These are far from a handful of isolated anecdotes. A May 2017 Doctors Without Border’s report added numbers to the crimes, documenting that since 2013, roughly two thirds of the migrants treated by the organization had been victims of some form of violence, and one third of the women had been sexually abused (60 percent of these women had been raped). And these are only the migrants who survive. At least some of the bone shards found in the clandestine graves across Mexico belong to Central American migrants who disappeared along the routes.
Mexican authorities have pledged to help protect migrants from these and other abuses. Yet, their simultaneous efforts to secure the border and increase immigration enforcement—which, since the July 2014 announcement of the country's border plan, Programa Frontera Sur, has focused on keeping migrants off the trains and led to the apprehension of over 480,000 migrants—have frequently done the opposite.
This was readily apparent when the train finally arrived in Tenosique after five long days. The migrants in the La 72 shelter who were planning to board the train were met by migration authorities who barred them from clambering onto the top of the cars. Tired of waiting and unsure when they would be able to board the train, groups of migrants—including Josue—decided to walk the rails, heading toward the second train stop at Palenque in what is a grueling three-day hike. Beyond the jungle humidity and heat in Tabasco that tops 100 degrees in the summer, these migrants, alone on the tracks, are even more exposed to criminal exploitation.
Knowing these risks and odds, it then might seem counterintuitive that anyone would ever choose to try his or her luck at traveling through Mexico. Yet, all migrants have specific reasons that brought them to this decision. In fact, there are perhaps only two constants throughout the many stories. First, that behind each migrant there is a desperation or restlessness—borne out of fear, abuse, poverty, homelessness, or starvation, among other reasons—that has to be so profound that gambling it all is actually more rational than staying put. Second, that they did not have a legal pathway from within their countries to reach their final destinations. For undocumented immigrants like Josue, it’s not about cutting to the front of immigration lines; it’s simply that there aren’t any lines.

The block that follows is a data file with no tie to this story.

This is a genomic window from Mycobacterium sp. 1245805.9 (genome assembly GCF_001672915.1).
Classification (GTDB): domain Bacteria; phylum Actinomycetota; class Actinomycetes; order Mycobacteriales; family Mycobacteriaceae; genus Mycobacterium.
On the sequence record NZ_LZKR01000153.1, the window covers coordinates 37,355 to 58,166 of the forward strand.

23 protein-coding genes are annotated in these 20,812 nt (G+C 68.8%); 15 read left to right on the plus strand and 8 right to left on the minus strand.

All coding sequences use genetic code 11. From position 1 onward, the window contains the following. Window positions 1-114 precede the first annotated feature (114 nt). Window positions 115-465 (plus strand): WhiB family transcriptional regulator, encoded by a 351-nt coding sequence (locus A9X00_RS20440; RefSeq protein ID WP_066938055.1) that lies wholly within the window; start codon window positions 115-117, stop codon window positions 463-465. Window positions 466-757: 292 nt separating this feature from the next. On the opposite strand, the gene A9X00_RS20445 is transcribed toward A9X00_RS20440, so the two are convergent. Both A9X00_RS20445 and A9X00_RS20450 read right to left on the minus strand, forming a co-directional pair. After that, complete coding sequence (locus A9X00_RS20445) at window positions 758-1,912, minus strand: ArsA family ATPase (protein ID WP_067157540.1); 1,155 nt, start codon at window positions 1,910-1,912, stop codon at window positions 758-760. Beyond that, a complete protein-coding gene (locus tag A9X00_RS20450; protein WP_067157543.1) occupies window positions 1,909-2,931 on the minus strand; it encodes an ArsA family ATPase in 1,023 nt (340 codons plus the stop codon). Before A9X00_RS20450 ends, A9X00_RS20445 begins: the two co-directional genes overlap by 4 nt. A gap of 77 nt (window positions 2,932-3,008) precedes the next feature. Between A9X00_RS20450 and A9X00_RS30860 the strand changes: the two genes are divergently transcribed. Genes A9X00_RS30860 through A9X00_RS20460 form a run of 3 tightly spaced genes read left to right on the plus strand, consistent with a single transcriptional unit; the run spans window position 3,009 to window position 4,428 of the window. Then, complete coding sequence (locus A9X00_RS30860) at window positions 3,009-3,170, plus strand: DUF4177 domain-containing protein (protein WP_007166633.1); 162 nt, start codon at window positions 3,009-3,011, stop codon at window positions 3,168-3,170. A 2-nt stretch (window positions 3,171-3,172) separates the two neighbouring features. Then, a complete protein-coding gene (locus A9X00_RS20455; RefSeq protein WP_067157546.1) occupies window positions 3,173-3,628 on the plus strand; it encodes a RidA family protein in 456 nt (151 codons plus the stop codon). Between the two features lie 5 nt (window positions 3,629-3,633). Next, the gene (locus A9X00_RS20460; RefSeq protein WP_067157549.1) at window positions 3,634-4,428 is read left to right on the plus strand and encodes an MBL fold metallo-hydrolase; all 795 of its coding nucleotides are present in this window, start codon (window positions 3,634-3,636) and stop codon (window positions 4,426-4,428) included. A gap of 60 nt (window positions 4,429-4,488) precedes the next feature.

For decades now, immigration enforcement policies have not addressed these structural issues and have been stubbornly stuck on the easiest—and most superficial—approaches. They focus on building walls, pulling people off trains, and hiring more border patrol agents. They demand orderly immigration without creating the lines that would allow people the option of legal movement. They deport criminals to Central America without inter-governmental coordination and then criminalize the migrants who run away from these gangsters’ crimes. And they denounce migrants for stealing U.S. and increasingly Mexican jobs, without touching the companies that hire them, without investing in job creation in Central America, and without pressuring the region’s governments to enact and enforce the necessary economic and anticorruption reforms.
This outcome isn’t particularly surprising, given the treacherous domestic politics at play: comprehensive immigration reform has been politically dead in the United States for years; relatively few Americans or Mexicans would accept any other outcome for undocumented criminals beyond a swift deportation; and rounding up millions of migrants or truly barring their labor would tank many companies, big and small.
However, in the void left by any meaningful action, there is a temptation to focus on suppressing the symptoms of these structural issues, measuring immigration policies’ success only through metrics like the number of apprehensions or deportations, and proclaiming victory with each rising number. Yet, continuing to promote this narrative also has consequences. It distorts the U.S. national discourse and budget priorities, and perpetuates regional market inefficiencies, increases revenue sources for transnational criminal groups, and generates an ever growing pool of human misery.
Before he left the La 72 shelter, Josue handed me the names of his town and father in Honduras, memorized my phone number, and promised to call me when he arrived at the migrant shelter in Palenque. It’s been two weeks since our goodbye and I never got that call. Josue, in the footsteps of the millions of Central Americans who came before him and the many that will follow, is now just one more migrant who has gone silent along the way. His story stands as a tiny detail in the ever-shifting regional migration dynamics, a data point to explain and measure today’s enforcement policies, and a reminder of the complex immigration challenges that still lie ahead.